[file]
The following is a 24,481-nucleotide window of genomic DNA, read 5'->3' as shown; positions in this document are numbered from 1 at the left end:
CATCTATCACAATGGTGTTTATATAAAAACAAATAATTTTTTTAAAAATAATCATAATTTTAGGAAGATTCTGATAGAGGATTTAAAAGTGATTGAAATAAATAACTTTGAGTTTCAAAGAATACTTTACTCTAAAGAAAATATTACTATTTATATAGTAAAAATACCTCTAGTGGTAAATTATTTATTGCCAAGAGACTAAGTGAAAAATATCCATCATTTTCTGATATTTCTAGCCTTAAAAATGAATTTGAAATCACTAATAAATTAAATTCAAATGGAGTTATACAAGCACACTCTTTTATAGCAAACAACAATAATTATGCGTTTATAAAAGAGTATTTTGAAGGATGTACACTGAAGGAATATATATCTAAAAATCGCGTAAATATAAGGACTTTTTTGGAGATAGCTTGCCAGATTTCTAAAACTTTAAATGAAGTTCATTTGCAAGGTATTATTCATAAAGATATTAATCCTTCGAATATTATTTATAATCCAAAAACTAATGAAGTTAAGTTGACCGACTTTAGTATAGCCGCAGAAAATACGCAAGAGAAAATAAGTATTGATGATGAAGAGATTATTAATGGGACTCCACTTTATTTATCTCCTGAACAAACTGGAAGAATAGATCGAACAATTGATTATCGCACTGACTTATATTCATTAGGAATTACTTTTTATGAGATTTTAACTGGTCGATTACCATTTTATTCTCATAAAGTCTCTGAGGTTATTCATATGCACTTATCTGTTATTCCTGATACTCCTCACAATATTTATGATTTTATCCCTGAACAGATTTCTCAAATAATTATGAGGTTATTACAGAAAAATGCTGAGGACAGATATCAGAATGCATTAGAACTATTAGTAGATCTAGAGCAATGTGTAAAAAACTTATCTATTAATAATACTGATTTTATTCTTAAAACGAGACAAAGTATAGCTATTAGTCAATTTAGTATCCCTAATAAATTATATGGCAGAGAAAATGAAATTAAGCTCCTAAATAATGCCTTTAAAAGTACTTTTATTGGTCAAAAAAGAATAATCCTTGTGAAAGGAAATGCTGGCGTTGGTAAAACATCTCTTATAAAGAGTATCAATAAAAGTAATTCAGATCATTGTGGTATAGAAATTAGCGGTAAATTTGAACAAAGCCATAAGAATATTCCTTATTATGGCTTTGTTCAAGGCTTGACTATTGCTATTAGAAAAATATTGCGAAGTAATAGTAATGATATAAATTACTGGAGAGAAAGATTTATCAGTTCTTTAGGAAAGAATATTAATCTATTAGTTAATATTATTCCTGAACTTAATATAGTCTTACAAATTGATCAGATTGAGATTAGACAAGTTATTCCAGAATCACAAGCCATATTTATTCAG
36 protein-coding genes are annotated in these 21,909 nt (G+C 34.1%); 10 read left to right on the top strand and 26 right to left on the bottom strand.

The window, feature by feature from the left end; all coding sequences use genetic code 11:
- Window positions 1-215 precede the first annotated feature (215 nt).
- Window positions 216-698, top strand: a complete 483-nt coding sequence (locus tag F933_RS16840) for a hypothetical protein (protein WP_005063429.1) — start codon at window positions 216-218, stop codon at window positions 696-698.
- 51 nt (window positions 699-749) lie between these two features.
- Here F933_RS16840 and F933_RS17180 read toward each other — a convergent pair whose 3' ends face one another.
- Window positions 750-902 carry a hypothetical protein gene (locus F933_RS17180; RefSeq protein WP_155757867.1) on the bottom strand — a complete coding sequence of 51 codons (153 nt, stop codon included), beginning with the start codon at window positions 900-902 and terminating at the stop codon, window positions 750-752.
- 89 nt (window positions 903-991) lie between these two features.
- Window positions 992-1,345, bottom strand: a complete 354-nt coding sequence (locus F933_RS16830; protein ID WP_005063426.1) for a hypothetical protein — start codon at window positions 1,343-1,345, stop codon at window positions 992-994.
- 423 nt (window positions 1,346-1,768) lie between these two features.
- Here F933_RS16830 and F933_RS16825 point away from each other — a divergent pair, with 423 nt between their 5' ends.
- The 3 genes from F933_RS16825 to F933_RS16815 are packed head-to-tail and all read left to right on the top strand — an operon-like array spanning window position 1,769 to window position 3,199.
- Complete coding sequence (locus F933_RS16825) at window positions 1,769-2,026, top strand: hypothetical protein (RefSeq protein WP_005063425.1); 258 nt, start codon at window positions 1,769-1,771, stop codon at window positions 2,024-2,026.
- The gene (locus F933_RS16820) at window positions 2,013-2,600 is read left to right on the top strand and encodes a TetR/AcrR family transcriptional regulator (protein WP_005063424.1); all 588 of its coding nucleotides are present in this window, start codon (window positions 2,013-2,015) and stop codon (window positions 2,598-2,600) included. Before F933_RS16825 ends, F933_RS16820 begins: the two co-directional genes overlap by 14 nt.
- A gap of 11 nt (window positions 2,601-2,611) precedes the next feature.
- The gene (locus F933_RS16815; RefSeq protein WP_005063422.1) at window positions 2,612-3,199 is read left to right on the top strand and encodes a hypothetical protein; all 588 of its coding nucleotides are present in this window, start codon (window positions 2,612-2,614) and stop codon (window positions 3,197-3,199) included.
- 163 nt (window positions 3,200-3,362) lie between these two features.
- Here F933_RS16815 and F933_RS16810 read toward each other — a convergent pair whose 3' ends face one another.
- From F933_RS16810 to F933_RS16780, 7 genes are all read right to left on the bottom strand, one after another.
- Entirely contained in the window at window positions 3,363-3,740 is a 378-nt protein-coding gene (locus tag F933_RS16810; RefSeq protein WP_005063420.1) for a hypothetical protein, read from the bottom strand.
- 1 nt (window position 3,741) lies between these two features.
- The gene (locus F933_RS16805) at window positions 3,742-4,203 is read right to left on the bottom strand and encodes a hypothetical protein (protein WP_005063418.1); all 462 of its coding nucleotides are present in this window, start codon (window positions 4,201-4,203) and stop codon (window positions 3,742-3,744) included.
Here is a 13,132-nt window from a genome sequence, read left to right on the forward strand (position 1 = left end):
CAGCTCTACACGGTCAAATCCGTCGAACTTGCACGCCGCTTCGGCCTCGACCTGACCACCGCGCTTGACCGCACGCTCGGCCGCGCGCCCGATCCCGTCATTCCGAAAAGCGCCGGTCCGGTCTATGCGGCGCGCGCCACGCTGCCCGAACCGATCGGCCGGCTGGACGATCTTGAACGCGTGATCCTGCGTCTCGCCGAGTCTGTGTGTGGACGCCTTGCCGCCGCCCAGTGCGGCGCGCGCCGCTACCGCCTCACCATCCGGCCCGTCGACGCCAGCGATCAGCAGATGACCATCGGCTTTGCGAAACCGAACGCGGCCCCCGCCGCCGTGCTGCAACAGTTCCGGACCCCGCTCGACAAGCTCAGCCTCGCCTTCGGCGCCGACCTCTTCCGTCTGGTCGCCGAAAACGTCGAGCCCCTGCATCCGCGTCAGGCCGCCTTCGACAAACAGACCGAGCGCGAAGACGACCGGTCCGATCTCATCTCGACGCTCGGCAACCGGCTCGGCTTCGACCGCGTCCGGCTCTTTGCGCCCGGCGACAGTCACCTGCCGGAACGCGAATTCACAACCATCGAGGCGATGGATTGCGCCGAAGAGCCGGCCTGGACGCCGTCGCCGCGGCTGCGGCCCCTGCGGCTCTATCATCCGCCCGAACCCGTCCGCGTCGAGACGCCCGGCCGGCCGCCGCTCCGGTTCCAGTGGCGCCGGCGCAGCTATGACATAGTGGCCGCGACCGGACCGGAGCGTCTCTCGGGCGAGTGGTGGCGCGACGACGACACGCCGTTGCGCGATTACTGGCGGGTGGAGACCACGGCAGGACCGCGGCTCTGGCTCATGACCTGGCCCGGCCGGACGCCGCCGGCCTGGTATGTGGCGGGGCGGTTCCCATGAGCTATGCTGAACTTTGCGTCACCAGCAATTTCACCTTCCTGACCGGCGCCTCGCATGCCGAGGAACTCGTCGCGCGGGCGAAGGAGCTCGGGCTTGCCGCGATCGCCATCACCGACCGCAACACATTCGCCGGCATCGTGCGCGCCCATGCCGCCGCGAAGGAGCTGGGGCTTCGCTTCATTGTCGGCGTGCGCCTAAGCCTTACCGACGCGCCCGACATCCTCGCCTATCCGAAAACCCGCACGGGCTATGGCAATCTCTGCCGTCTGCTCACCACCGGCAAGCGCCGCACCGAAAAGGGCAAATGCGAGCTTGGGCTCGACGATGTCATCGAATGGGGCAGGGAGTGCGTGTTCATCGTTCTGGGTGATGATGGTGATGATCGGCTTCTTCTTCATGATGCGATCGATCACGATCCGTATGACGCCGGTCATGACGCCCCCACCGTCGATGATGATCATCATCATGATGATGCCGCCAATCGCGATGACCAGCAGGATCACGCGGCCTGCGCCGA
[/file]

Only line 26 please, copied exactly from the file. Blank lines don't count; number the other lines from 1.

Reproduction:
CAGCTCTACACGGTCAAATCCGTCGAACTTGCACGCCGCTTCGGCCTCGACCTGACCACCGCGCTTGACCGCACGCTCGGCCGCGCGCCCGATCCCGTCATTCCGAAAAGCGCCGGTCCGGTCTATGCGGCGCGCGCCACGCTGCCCGAACCGATCGGCCGGCTGGACGATCTTGAACGCGTGATCCTGCGTCTCGCCGAGTCTGTGTGTGGACGCCTTGCCGCCGCCCAGTGCGGCGCGCGCCGCTACCGCCTCACCATCCGGCCCGTCGACGCCAGCGATCAGCAGATGACCATCGGCTTTGCGAAACCGAACGCGGCCCCCGCCGCCGTGCTGCAACAGTTCCGGACCCCGCTCGACAAGCTCAGCCTCGCCTTCGGCGCCGACCTCTTCCGTCTGGTCGCCGAAAACGTCGAGCCCCTGCATCCGCGTCAGGCCGCCTTCGACAAACAGACCGAGCGCGAAGACGACCGGTCCGATCTCATCTCGACGCTCGGCAACCGGCTCGGCTTCGACCGCGTCCGGCTCTTTGCGCCCGGCGACAGTCACCTGCCGGAACGCGAATTCACAACCATCGAGGCGATGGATTGCGCCGAAGAGCCGGCCTGGACGCCGTCGCCGCGGCTGCGGCCCCTGCGGCTCTATCATCCGCCCGAACCCGTCCGCGTCGAGACGCCCGGCCGGCCGCCGCTCCGGTTCCAGTGGCGCCGGCGCAGCTATGACATAGTGGCCGCGACCGGACCGGAGCGTCTCTCGGGCGAGTGGTGGCGCGACGACGACACGCCGTTGCGCGATTACTGGCGGGTGGAGACCACGGCAGGACCGCGGCTCTGGCTCATGACCTGGCCCGGCCGGACGCCGCCGGCCTGGTATGTGGCGGGGCGGTTCCCATGAGCTATGCTGAACTTTGCGTCACCAGCAATTTCACCTTCCTGACCGGCGCCTCGCATGCCGAGGAACTCGTCGCGCGGGCGAAGGAGCTCGGGCTTGCCGCGATCGCCATCACCGACCGCAACACATTCGCCGGCATCGTGCGCGCCCATGCCGCCGCGAAGGAGCTGGGGCTTCGCTTCATTGTCGGCGTGCGCCTAAGCCTTACCGACGCGCCCGACATCCTCGCCTATCCGAAAACCCGCACGGGCTATGGCAATCTCTGCCGTCTGCTCACCACCGGCAAGCGCCGCACCGAAAAGGGCAAATGCGAGCTTGGGCTCGACGATGTCATCGAATGGGGCAGGGAGTGCGTGTTCATCGTTCTGGGTGATGATGGTGATGATCGGCTTCTTCTTCATGATGCGATCGATCACGATCCGTATGACGCCGGTCATGACGCCCCCACCGTCGATGATGATCATCATCATGATGATGCCGCCAATCGCGATGACCAGCAGGATCACGCGGCCTGCGCCGA